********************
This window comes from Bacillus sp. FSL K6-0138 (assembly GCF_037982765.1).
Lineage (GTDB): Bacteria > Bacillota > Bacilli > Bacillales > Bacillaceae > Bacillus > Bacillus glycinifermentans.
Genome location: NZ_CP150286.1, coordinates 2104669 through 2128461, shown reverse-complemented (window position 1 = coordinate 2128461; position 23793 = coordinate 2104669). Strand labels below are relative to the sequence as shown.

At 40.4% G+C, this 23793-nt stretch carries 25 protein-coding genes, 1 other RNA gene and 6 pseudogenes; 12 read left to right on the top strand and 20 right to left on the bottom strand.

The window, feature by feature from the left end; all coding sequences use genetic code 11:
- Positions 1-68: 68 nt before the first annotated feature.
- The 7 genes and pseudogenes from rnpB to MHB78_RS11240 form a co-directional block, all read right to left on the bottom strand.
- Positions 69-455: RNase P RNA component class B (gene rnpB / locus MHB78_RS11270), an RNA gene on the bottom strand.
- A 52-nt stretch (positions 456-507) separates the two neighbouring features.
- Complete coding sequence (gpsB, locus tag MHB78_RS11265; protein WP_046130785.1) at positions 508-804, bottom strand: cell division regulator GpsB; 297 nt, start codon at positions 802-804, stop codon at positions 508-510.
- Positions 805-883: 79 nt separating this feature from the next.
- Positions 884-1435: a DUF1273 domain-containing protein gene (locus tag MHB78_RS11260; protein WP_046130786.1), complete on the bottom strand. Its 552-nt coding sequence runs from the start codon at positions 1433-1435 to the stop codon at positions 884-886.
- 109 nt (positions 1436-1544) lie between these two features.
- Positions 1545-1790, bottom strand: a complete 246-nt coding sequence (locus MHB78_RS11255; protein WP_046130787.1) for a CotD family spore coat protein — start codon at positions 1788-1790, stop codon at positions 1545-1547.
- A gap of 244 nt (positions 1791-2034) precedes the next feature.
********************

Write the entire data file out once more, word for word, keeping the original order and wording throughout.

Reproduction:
This window comes from Bacillus sp. FSL K6-0138 (assembly GCF_037982765.1).
Lineage (GTDB): Bacteria > Bacillota > Bacilli > Bacillales > Bacillaceae > Bacillus > Bacillus glycinifermentans.
Genome location: NZ_CP150286.1, coordinates 2104669 through 2128461, shown reverse-complemented (window position 1 = coordinate 2128461; position 23793 = coordinate 2104669). Strand labels below are relative to the sequence as shown.

At 40.4% G+C, this 23793-nt stretch carries 25 protein-coding genes, 1 other RNA gene and 6 pseudogenes; 12 read left to right on the top strand and 20 right to left on the bottom strand.

The window, feature by feature from the left end; all coding sequences use genetic code 11:
- Positions 1-68: 68 nt before the first annotated feature.
- The 7 genes and pseudogenes from rnpB to MHB78_RS11240 form a co-directional block, all read right to left on the bottom strand.
- Positions 69-455: RNase P RNA component class B (gene rnpB / locus MHB78_RS11270), an RNA gene on the bottom strand.
- A 52-nt stretch (positions 456-507) separates the two neighbouring features.
- Complete coding sequence (gpsB, locus tag MHB78_RS11265; protein WP_046130785.1) at positions 508-804, bottom strand: cell division regulator GpsB; 297 nt, start codon at positions 802-804, stop codon at positions 508-510.
- Positions 805-883: 79 nt separating this feature from the next.
- Positions 884-1435: a DUF1273 domain-containing protein gene (locus tag MHB78_RS11260; protein WP_046130786.1), complete on the bottom strand. Its 552-nt coding sequence runs from the start codon at positions 1433-1435 to the stop codon at positions 884-886.
- 109 nt (positions 1436-1544) lie between these two features.
- Positions 1545-1790, bottom strand: a complete 246-nt coding sequence (locus MHB78_RS11255; protein WP_046130787.1) for a CotD family spore coat protein — start codon at positions 1788-1790, stop codon at positions 1545-1547.
- A gap of 244 nt (positions 1791-2034) precedes the next feature.